Aspen Times Weekly: Mission Accomplished for mountaineers
THE 6th GRADE EXPERIENCE
Aspen Middle School sixth-grader Elsie Weiss’ mentorship project was indeed unique. But every student gets the opportunity to create their own experience — over the years, students have “worked” in doctor’s offices and preschools, radio stations and restaurants, ski shops and animal shelters. Community mentors have ranged from sheriff’s deputies to ski patrollers to pastry chefs and dozens more.
“The AMS sixth-grade mentorship program is an incredibly valuable and motivating experience for students to explore their passions with adult role models in the Aspen community,” said school principal Craig Rogers.
And regardless of the mentor or line of work they are in, students are required to do the same: put in 30 hours toward the project, half of which is spent working directly with their mentor. Then, they create a project board explaining what they learned along the way. These are presented at the annual Mentorship Project Fair, which this year was held Tuesday, May 16.
The temperature at the trailhead was colder than 11-year-old Elsie Weiss thought it would be. According to her journal, it was about 20 degrees at 7:20 a.m. on that late April morning as she and her three companions set off in search of the 14,265-foot summit of Quandary Peak, near Breckenridge.
The group hiked in for about a mile before beginning to skin up the highest peak in the Tenmile Range. About 200 feet later, they were above the tree line, and later, after a final, grueling 1,000-foot climb, the sixth grader at Aspen Middle School accomplished what few her age have — she summited one of Colorado’s infamous 14ers on skis.
“It seemed like the mountain kept growing and growing and we’d never get to the top, but we finally did,” Elsie wrote in her journal. “Before we left, I wasn’t sure I was up for skiing a 14,000-foot peak. But I did anyway, and succeeded. I realized that you just have to do things, and then you know you can.”
FINDING A MENTOR
While the ascent of Quandary took Elsie about three and a half hours, the real journey to the top began almost a year prior. Like any Aspen sixth grader, Elsie was to take part in the school’s mentorship program, which pairs a student with an adult mentor in a field of the mentee’s choosing.
Elsie, a quiet but adventurous girl, wanted to learn about ski mountaineering. And who better to turn to than Aspen’s own Christy Mahon.
“The mountains are kind of that common element that bring people together with so much joy and awe and respect. I think that’s gotten into Elsie’s blood a little bit,” said Elsie’s mother, Rebecca Weiss. “It was almost more about Christy than it was about ski mountaineering.”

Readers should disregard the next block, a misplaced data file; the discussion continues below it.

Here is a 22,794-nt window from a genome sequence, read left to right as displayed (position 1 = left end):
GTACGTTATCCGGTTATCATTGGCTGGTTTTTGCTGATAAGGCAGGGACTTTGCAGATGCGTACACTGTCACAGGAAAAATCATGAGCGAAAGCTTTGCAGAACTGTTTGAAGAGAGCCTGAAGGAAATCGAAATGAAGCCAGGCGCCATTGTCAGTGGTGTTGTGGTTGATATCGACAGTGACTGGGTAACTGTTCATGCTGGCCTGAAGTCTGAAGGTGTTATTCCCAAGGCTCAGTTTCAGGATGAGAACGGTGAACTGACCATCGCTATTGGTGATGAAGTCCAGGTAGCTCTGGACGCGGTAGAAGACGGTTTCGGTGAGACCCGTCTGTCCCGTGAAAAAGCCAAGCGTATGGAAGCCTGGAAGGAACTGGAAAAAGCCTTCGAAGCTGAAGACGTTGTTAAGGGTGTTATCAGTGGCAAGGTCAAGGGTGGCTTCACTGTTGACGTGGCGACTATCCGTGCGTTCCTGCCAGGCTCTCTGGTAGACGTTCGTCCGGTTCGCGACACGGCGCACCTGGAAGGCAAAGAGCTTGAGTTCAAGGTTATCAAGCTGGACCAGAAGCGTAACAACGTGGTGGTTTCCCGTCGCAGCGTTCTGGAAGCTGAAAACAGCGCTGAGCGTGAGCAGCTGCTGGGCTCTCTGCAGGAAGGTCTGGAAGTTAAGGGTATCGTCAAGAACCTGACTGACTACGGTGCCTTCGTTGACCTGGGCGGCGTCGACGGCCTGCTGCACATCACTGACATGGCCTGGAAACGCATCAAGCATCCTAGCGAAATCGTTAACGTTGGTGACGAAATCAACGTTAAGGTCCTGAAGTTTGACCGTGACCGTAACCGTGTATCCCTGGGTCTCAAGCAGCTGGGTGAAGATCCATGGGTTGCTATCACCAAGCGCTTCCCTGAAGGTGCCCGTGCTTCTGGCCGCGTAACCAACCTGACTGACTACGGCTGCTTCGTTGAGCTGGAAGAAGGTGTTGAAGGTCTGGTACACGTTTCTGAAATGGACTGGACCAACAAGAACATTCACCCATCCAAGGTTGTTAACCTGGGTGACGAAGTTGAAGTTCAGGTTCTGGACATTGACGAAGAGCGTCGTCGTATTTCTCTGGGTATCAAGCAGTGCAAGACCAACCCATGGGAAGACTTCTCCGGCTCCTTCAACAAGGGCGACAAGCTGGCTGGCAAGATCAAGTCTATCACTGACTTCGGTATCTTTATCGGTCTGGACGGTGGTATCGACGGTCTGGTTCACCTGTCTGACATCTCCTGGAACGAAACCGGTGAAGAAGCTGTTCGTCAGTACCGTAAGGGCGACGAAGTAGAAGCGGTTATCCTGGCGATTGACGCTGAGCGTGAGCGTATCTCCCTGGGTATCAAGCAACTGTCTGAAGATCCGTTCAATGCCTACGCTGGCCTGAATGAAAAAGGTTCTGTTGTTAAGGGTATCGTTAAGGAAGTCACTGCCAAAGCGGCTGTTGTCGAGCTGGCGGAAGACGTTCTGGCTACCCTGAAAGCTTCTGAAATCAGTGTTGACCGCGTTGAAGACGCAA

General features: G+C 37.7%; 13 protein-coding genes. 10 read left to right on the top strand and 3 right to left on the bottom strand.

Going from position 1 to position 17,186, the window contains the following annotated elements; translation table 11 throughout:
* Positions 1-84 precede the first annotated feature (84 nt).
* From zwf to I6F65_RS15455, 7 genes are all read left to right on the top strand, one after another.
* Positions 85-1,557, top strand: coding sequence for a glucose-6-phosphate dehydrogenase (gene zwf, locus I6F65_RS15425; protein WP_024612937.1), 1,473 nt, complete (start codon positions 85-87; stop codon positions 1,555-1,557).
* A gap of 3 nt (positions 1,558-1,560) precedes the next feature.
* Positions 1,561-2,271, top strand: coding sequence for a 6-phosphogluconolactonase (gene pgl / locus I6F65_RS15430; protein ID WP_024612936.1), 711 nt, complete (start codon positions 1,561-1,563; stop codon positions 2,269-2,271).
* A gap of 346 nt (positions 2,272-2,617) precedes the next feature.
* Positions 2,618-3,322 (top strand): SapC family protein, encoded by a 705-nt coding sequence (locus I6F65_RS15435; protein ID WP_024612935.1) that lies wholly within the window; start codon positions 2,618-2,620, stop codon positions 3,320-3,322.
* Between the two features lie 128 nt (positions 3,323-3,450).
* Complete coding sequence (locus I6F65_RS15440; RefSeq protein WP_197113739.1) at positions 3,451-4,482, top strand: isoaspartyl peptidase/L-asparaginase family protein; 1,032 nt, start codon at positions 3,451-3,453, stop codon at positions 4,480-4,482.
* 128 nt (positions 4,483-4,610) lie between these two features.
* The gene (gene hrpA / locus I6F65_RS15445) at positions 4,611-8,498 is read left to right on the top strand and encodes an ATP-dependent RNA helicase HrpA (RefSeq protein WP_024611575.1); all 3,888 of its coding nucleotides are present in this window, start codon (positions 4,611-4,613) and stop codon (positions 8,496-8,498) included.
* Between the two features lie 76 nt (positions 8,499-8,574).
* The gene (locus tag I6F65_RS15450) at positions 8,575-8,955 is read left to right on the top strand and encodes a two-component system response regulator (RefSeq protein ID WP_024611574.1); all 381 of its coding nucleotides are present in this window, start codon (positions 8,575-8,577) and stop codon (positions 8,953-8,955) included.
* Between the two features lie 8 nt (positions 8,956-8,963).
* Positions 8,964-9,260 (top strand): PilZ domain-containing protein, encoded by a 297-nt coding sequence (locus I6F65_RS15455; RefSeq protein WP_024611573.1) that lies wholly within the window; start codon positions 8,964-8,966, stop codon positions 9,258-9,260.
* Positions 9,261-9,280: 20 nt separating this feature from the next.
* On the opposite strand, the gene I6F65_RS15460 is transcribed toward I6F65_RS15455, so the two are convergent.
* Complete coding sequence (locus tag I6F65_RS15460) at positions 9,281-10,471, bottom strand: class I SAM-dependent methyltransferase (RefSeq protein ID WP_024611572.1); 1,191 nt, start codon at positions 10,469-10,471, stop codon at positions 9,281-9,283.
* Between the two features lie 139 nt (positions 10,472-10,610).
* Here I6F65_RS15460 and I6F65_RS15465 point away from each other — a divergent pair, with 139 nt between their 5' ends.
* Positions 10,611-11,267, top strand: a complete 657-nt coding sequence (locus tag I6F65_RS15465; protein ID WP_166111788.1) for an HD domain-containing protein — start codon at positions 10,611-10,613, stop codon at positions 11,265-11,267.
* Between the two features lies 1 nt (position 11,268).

Mahon needs little introduction. She and her husband, Ted Mahon, are two of the valley’s most accomplished ski mountaineers. Among Christy Mahon’s accomplishments is being credited as the first woman to ski each of Colorado’s 14,000-foot peaks, which she achieved in 2010.
Since 2011, Mahon has been the development director for the Aspen Center for Environmental Studies. It was through ACES she knew Rebecca, who has long been a naturalist for the organization. Her children, Elsie and Anders, grew up crawling around Hallam Lake’s fertile soils.
Anders, 13, had been through the mentorship program two years before Elsie, meaning Rebecca knew how the program worked and was able to give Elsie a jump start. Ski mountaineering is no small project, and not anyone can successfully navigate an 11-year-old up a 14,000-foot mountain.
But Christy Mahon isn’t anyone.
“We got up the nerve to approach Christy knowing she is like the busiest person in the valley and accomplishes enough for 10 people all rolled into one on a daily basis,” Rebecca said. “We are so, so grateful to Christy for agreeing to work with Elsie for an entire year. Most kids work with their mentors for five or six months.”
GETTING A HEAD START
Many students don’t find a mentor until the fall of their sixth-grade year. Elsie approached Mahon in May 2016, and by June 3 the two had successfully climbed and skied one of Colorado’s 13,000-foot peaks as practice, even bumping into ski-mountaineering legend Lou Dawson at the top, one of Mahon’s idols.
Being in the mountains wasn’t new to Elsie. She had hiked a handful of 14ers during the summer, and had done plenty of hut trips during the winter with her family. Her father, Austin Weiss, is the head Nordic development team coach at the Aspen Valley Ski and Snowboard Club. Both Elsie and Anders are part of the devo team and already are experienced backcountry skiers.
Mahon and Elsie continued to train during the summer and fall, where in September they summited Mount Harvard and Mount Columbia — both 14ers in the Sawatch Range just northwest of Buena Vista — in one go.